Los Angeles sushi restaurants are mislabeling fish, well at least according to a new UCLA study.
Researchers in UCLA and Loyola Marymount University published a new study examining the genetic types of the fish served at sushi restaurants. In the study, researchers visited over 20 sushi restaurants in Los Angeles from 2012 and 2015 and found 47% of all the sushi were inaccurately labeled. With that being said, researchers discovered that tuna was always labeled as tuna. However, halibut and red snapper were the most commonly mislabeled type of fish.
Researchers also found that this problem started spreading to grocery stores; UCLA scientists explained that this problem may not be the fault of the restaurants and grocery stores. Fish were mislabeled in the shipping process.
The study was published in the journal of ‘Conservation Biology’, researchers explain that mislabeling can be dangerous, especially towards pregnant women. For example, the species Olive Flounder has a high chance of having parasites. In fact, the ingestion of raw Olive Flounder causes food poisoning, which has increased in countries such as Japan, which could be a problem for expecting mothers.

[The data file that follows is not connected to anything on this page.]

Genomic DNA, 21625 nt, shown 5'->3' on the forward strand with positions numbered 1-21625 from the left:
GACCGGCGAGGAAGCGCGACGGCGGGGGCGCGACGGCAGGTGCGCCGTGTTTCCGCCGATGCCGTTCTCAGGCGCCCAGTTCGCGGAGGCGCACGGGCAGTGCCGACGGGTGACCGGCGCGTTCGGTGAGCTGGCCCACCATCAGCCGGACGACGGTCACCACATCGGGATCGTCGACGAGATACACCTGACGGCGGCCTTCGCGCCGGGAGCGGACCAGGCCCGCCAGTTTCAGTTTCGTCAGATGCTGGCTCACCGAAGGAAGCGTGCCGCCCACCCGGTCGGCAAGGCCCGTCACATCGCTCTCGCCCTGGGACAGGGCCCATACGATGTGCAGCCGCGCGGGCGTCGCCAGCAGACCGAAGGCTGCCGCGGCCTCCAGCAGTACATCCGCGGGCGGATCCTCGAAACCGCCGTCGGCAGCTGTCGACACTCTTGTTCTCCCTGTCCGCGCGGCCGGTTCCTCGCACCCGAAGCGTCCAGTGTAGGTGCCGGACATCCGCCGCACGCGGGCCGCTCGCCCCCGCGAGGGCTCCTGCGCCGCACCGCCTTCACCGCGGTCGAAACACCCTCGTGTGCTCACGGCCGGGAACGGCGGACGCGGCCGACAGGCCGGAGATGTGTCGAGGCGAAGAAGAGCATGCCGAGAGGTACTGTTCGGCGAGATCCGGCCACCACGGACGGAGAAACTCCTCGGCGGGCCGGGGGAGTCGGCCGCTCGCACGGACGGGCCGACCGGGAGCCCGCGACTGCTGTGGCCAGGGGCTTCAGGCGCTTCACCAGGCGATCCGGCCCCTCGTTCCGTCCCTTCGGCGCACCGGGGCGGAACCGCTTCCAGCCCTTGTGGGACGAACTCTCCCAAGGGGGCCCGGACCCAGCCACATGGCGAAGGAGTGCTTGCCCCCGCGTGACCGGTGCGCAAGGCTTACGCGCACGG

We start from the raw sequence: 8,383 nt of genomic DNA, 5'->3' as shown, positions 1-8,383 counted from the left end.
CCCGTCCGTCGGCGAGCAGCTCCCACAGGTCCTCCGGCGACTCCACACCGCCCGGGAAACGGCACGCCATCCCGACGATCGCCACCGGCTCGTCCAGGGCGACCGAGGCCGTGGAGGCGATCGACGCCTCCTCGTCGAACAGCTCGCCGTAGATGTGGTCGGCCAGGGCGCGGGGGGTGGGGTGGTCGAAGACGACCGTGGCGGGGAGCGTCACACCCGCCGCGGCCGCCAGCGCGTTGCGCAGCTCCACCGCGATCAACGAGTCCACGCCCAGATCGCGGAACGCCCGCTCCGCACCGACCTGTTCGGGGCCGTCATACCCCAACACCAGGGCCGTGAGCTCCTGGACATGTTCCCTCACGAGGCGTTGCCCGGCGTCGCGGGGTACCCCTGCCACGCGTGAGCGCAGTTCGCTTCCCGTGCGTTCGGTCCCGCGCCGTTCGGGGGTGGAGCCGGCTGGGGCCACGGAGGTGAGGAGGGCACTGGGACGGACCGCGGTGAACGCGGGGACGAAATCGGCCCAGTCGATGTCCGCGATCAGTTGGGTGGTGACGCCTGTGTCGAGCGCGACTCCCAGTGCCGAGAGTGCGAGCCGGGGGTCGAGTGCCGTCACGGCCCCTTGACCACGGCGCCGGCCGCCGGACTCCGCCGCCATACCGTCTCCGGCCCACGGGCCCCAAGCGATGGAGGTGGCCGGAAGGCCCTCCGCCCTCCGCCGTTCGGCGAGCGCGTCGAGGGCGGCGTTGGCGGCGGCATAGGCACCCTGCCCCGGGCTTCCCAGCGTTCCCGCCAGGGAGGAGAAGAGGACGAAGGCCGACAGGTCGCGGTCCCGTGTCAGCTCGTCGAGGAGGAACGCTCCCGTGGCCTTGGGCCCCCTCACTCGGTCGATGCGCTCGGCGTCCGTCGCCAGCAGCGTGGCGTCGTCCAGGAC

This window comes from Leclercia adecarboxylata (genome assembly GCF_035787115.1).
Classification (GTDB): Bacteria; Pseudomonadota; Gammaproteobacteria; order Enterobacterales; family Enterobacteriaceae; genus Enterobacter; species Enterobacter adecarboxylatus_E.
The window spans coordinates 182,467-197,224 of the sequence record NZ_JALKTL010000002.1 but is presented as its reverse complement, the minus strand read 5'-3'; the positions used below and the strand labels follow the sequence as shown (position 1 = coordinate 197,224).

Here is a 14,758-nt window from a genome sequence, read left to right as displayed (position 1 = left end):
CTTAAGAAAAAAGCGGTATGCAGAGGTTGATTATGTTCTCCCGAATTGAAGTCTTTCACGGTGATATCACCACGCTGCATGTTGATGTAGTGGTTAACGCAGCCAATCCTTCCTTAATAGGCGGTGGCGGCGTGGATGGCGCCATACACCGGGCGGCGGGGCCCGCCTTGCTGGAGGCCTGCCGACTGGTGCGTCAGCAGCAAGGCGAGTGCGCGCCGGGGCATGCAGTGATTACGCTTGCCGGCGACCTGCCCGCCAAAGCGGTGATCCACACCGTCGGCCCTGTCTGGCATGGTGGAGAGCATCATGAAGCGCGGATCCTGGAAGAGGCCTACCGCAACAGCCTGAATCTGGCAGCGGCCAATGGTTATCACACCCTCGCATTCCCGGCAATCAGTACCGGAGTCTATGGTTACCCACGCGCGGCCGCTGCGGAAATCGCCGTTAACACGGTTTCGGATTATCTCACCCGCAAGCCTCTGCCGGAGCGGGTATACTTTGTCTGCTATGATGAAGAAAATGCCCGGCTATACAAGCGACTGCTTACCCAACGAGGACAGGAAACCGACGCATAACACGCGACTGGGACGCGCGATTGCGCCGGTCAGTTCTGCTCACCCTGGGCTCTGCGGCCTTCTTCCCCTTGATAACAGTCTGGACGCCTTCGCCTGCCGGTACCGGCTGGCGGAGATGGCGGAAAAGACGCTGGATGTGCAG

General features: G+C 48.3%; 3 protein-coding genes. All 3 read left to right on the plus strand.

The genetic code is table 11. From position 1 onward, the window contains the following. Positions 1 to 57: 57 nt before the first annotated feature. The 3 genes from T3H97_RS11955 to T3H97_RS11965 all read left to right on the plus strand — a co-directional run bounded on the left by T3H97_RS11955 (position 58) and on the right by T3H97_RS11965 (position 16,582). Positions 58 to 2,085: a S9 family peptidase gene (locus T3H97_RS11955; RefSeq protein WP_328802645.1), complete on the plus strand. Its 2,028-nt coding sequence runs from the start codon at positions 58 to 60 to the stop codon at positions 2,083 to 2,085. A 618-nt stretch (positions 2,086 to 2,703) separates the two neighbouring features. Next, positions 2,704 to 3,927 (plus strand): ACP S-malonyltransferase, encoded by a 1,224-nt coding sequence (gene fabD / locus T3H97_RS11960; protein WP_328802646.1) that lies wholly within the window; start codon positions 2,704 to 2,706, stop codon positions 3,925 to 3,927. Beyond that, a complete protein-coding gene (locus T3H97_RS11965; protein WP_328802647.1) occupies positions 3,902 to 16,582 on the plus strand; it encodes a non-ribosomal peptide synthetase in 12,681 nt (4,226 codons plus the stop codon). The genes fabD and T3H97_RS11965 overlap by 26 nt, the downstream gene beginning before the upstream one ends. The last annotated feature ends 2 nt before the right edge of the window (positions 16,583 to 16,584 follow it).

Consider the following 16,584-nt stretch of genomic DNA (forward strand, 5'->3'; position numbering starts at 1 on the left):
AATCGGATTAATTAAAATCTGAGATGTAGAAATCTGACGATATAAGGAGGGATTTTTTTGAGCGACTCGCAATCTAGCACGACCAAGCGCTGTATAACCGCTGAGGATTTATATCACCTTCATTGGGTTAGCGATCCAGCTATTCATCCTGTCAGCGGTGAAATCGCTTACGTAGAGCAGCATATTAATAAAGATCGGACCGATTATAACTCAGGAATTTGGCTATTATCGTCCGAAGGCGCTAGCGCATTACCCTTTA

In a statement, UCLA ecology and evolutionary biology professor Paul Barber, explained “Half of what we’re buying isn’t what we think it is.”
Barber added, “Fish fraud could be accidental, but I suspect that in some cases the mislabeling is very much intentional, though it’s hard to know where in the supply chain it begins. I suspected we would find some mislabeling, but I didn’t think it would be as high as we found in some species.”
The Federal Government has imposed stricter regulations regarding the labeling of fish. Via the Magnuson-Stevens Fishery Conservation and Management Act, fishing companies are required to accurately report the type of fish they are catching.